How we Are Limiting Our Experiences

Love of reading

When we search for an item, the list of entries our browser brings back to us is more or less a self-fulfilling prophecy —the list of items most linked to, searched by and clicked on as a result of our own search behavior and the average of the people around us. The business model of search engines is based on this data and at last look it's still quite vibrant.

A very similar thing happens when we go to social networks to discover new things —our experience is based on that of the things we have liked before and that of the people we are already linked with. This very issue has been making headlines recently with Facebook. Our social media behaviors are part of the business model of successful social networks.

We are the sum of our experiences.

At a time when we could wade into more diverse kinds of experiences —because of technology, tools, the ability to move around more, and border-less web and the limitless isle— those experiences end up being narrower that we would suspect. It turns out that having the options at our disposal does not equal taking the option.

But there is a deeper truth than just information overwhelm at the root of this particular puzzle.

Knowing the name of something is not the same as knowing it, says Richard Feynman:

“You can know the name of that bird in all the languages of the world, but when you’re finished, you’ll know absolutely nothing whatever about the bird. You’ll only know about humans in different places, and what they call the bird. So let’s look at the bird and see what it’s doing—that’s what counts. I learned very early the difference between knowing the name of something and knowing something.”

Inquiry and reflection are not prized activities. In a world that idolized “doing,” the value of thinking is overlooked. We think we know, or can find out or predict, thanks to data big and small, so we stop looking. Why work hard to try to understand something when we can rely on past behavior through data exhaust to tell us exactly what happened? At least we are sure we made the right rationalization, or are we?

We are limiting ourselves is so many more ways than that.

As individuals, we have so many more examples of model behavior to follow from digital data available for anyone to browse. What everyone is doing is creating the expectation of what we should be doing to be successful, popular, but also accepted, part of things —gossip being our very own social grooming. But it is also widening the gap between what we need and what we want, or we think we do.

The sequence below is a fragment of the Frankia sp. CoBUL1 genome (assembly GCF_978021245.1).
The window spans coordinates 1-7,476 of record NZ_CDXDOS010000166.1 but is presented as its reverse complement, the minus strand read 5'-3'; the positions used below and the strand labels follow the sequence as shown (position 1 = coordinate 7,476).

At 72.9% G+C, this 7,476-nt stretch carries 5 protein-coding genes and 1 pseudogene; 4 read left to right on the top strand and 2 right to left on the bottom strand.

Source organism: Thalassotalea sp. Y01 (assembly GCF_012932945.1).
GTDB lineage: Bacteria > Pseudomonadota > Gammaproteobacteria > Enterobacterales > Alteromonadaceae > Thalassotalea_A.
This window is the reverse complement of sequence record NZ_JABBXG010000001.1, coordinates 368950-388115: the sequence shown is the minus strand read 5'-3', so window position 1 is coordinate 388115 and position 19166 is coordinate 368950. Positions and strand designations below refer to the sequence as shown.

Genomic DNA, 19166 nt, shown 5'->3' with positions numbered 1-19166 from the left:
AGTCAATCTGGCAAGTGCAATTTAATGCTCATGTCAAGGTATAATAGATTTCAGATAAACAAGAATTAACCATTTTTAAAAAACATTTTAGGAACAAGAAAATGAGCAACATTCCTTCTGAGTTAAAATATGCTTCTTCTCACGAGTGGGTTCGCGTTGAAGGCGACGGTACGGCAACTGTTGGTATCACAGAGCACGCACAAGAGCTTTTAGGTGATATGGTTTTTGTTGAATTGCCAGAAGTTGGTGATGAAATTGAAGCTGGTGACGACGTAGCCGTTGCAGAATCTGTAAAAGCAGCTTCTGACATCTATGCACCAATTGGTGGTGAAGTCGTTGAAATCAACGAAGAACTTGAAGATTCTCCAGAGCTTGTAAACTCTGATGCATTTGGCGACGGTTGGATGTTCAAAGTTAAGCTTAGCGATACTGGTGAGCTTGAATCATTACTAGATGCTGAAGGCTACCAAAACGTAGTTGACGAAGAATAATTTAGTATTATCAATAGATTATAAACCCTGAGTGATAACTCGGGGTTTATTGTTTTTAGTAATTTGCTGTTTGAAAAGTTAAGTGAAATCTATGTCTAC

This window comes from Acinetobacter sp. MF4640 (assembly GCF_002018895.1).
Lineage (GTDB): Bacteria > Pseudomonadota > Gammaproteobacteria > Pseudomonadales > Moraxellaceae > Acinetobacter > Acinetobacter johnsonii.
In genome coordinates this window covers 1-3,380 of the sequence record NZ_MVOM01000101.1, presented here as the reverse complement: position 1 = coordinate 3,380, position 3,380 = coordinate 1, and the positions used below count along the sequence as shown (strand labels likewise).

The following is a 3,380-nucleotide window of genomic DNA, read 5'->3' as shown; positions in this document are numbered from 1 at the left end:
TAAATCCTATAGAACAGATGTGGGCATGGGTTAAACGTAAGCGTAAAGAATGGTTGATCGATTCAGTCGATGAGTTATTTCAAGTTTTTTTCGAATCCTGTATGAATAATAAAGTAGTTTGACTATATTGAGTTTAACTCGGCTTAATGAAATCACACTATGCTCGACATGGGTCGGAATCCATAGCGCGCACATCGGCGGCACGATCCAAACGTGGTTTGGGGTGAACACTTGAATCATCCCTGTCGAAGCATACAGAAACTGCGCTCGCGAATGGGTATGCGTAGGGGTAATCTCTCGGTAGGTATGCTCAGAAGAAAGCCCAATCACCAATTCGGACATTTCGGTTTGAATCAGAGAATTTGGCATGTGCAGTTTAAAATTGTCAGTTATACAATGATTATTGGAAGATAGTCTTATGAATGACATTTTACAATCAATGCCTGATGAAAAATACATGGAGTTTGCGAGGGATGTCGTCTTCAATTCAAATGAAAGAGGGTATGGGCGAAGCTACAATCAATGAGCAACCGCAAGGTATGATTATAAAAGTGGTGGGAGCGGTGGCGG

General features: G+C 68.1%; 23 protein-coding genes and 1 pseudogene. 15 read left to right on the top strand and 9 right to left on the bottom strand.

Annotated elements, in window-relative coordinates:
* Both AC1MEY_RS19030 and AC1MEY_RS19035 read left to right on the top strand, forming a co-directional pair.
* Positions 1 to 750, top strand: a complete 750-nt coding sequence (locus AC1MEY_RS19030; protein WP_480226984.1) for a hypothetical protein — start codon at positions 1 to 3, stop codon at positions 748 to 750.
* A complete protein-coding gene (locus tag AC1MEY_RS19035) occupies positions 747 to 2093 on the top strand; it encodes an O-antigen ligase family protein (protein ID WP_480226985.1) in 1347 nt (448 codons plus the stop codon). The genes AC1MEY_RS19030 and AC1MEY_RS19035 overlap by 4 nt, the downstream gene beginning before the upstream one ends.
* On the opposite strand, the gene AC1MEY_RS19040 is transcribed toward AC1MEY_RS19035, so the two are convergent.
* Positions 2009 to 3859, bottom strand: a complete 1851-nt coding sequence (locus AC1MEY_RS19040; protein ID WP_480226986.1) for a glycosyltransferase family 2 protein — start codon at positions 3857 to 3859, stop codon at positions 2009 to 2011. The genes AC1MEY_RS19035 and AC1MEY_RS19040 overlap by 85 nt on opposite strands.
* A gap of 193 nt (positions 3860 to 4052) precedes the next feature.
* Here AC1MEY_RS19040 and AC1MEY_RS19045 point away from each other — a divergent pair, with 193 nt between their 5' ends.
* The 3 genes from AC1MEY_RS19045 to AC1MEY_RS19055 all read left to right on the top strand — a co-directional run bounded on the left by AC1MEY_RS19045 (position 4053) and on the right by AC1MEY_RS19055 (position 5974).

For another example of having more options and fewer apparent choices we can look at what we read, what is on our bookshelves or on our night stands. Are we exploring less popular, yet not less deep, good or useful readings? Or do we fall into line and buy off the lists we find and see, populated as they are with the usual suspects? Even when it comes to reading and sharing articles, blog posts, and subscribing to newsletters, mainstream continues to reinforce itself.

There are so many overlooked authors even among the classics. For lack of patience, curiosity, and/or desire we say to ourselves we lack time. We may not know, but do we want to learn? Can reading make us happier? Can it heal us? The spirit of inquiry, even in disagreement, and especially in surprise, can make us wiser.

Cambridge graduate and novelist Susan Elderkin says:

“We feel that though more books are being published than ever before, people are in fact selecting from a smaller and smaller pool. Look at the reading lists of most book clubs, and you’ll see all the same books, the ones that have been shouted about in the press. If you actually calculate how many books you read in a year—and how many that means you’re likely to read before you die—you’ll start to realize that you need to be highly selective in order to make the most of your reading time.”

Elderkin works with pragmatic philosopher Alain the Botton at The School of life. They offer a form of book discovery, reading “prescriptions” to help people “deal with the daily emotional challenges of existence.”# It's something very similar to what we experienced in school and luckily our home was filled with a few thousand books to choose from, in addition to our local library.

Reading on purpose to explore and think is a habit we formed when we were forming. There many many character-building lessons in it. We were very lucky. It's an acquired taste, but the good news is our minds are configured for storytelling. It takes no time at all to get used to it again, or for the first time.

Love of reading and love of learning go hand in hand. Love matters.


Reading ideas:

And of course I often publish about what I'm reading both here and in Learning Habit.


[image via Pixabay CC0 Public Domain]